ZFS is neat, and they call the bpool (boot pool) and rpool (root pool) 'pools' for a reason... because you can slosh data back and forth in that pool (to different drives) while up and running. As shown above, you can even zero the sectors of a partition while up and running.

The main advantages of using a mirrored rpool is that you increase your read speed (to increase your write speed, you'd use mirrored SLOG drives), you have data redundancy, and you can take one of the drives out of the pool without losing data... which means if you have a drive fail, you can detach that drive from the pool, shut down, put a new drive in, boot the machine, reattach the new drive to the pool and be up and running again in short order. If you've got a sophisticated enough computer, you can even do that without having to shut down (hot-swap capability).

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You can also do:
Detach first drive from rpool: sudo zpool detach rpool {Drive 1 PARTUUID}

Ensure rpool is still good: sudo zpool status

Attach first drive to rpool: sudo zpool attach rpool {Drive 2 PARTUUID} {Drive 1 PARTUUID}

Allow the automatic resilver to complete, monitor it with: sudo zpool status 5

Scrub rpool: sudo zpool scrub rpool
And monitor it with: sudo zpool status 5

Detach second drive from rpool: sudo zpool detach rpool {Drive 2 PARTUUID}

Ensure rpool is still good: sudo zpool status

Attach second drive to rpool: sudo zpool attach rpool {Drive 1 PARTUUID} {Drive 2 PARTUUID}

Allow the automatic resilver to complete, monitor it with: sudo zpool status 5

Scrub rpool: sudo zpool scrub rpool
And monitor it with: sudo zpool status 5

Doing the above apparently deletes the progress data that zpool initialize keeps, so it starts over from the beginning. If you don't delete that progress data, on subsequent runs zpool initialize believes it's already done, and exits quickly, so sectors don't get zero'd.

Then run:
gnome-terminal -- /bin/sh -c 'set zfs:zfs_initialize_value=0; sudo zpool initialize bpool {bpool PARTUUID}; sudo zpool initialize rpool {rpool Drive 1 PARTUUID} {rpool Drive 2 PARTUUID} {rpool Drive 3 (SLOG) PARTUUID} {rpool Drive 4 (SLOG) PARTUUID}; while sudo zpool status | grep "initializing" > /dev/null; do clear; sudo zpool status -Td; sleep 2; done; clear; sudo zpool status -Td; sleep 15'
... to zero the rpool free space.


Record the UUID (not PARTUUID) of the swap partition for later use:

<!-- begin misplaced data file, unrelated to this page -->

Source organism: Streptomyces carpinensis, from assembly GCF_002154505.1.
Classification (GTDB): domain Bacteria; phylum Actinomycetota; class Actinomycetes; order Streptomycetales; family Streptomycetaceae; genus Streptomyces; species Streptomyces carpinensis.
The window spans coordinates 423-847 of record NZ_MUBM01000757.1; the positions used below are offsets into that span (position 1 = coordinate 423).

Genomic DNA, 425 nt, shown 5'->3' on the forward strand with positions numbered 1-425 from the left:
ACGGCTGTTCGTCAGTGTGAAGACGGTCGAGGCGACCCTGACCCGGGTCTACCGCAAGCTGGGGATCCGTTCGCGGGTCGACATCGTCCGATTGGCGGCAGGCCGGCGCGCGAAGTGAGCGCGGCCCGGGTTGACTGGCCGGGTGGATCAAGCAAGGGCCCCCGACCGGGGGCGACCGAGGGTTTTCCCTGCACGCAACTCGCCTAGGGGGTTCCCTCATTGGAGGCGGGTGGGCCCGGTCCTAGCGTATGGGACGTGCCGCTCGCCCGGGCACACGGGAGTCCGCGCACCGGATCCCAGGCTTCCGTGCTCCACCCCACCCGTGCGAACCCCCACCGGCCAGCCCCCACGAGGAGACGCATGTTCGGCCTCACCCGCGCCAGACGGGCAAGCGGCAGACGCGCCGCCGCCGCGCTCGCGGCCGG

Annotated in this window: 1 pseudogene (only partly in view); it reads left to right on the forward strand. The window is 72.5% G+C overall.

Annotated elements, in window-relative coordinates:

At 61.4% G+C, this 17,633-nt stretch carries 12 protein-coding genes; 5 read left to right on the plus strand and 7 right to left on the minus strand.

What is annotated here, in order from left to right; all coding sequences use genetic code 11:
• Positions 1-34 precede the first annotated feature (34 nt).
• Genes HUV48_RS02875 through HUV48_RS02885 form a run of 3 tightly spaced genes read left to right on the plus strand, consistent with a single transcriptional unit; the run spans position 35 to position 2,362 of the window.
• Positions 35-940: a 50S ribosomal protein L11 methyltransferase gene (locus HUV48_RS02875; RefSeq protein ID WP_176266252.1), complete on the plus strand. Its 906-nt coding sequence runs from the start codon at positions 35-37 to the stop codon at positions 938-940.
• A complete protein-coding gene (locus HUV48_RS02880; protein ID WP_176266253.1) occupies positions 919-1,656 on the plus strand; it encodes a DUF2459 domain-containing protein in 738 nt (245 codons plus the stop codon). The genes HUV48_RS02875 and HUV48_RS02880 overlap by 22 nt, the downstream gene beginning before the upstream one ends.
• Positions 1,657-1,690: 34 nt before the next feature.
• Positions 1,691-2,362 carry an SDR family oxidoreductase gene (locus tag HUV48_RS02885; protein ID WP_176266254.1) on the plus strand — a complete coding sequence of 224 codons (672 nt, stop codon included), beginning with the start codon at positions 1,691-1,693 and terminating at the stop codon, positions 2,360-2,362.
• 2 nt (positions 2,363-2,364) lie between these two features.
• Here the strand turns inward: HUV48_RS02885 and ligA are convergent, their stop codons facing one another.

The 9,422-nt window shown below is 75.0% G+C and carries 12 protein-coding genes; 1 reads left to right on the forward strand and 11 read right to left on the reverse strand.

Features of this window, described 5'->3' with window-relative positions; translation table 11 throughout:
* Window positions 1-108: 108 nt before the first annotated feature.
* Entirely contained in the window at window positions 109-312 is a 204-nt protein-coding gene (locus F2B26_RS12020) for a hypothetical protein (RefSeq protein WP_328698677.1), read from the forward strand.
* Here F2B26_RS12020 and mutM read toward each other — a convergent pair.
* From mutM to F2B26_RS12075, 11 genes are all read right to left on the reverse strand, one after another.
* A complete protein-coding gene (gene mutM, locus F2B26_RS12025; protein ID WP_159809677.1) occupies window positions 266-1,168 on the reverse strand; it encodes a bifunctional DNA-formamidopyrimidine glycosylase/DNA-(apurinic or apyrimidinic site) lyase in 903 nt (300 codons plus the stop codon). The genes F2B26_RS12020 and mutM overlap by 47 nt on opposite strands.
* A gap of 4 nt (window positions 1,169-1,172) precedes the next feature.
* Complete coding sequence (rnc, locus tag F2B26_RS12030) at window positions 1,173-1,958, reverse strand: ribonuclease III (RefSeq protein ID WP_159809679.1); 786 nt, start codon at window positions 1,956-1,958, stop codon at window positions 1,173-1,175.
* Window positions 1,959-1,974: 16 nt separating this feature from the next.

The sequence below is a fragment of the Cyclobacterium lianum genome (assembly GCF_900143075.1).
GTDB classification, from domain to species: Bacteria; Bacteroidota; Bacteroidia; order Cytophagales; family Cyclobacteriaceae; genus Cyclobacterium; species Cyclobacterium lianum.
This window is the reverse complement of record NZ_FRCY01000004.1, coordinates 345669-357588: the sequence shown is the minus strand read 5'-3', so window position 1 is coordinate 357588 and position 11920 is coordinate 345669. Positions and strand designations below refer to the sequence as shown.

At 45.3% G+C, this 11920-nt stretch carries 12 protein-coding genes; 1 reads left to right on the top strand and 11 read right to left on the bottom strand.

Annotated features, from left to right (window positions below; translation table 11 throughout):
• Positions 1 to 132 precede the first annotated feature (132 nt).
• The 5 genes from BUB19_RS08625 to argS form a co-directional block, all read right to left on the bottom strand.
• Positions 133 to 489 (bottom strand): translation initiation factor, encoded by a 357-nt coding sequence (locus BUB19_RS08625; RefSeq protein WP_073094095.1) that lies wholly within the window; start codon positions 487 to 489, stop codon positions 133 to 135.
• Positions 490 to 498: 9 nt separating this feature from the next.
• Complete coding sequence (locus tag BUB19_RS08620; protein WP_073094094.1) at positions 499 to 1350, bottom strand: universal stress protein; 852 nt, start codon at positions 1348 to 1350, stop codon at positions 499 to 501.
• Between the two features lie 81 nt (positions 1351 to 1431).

sudo blkid

Unmount swap partition: sudo swapoff -v /dev/sda2 <== The swap partition

Zero swap partition: sudo dd if=/dev/zero of=/dev/sda2 bs=512 status=progress

Set up swap partition: sudo mkswap /dev/sda2 -U {Swap Partition UUID} <== The original UUID of the swap partition

Mount swap partition: sudo swapon -a

Zeroing the sectors on the swap drive resets its UUID. Setting the UUID as done above means you don't have to mess with your /etc/fstab file, if you've set up your swap partition to be mounted like:
/dev/disk/by-uuid/{Swap Partition UUID} none swap sw,noatime 0 0

Now boot into Zorin OS USB stick and run BackupToZip.sh.

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I've created a script that does all of the above... if you want to use it, you'll have to edit it to reflect your drive UUIDs, PARTUUIDs and device paths.

It's here. I've set it up as a keyboard shortcut in Zorin menu > Settings > Keyboard Shortcuts.

[EDIT]
I've since added another mirror drive to the rpool... the script quickly gets complicated and lengthy (and takes a long time to run) with multiple drives. I've got a feature request in with OpenZFS to automatically erase the zpool initialize progress data once it's finished initializing, so it can be run multiple times, as that has several advantages... it reduces the size of VMs, it erases potentially sensitive data sitting on now-unused sectors, and it makes your compressed backup .IMG files a lot smaller.

With all the stuff I strip out on a new install, and with zeroing the drives via zpool initialize, the backup .img file now compresses to a mere 2.2 GB for the 1 TB internal drive.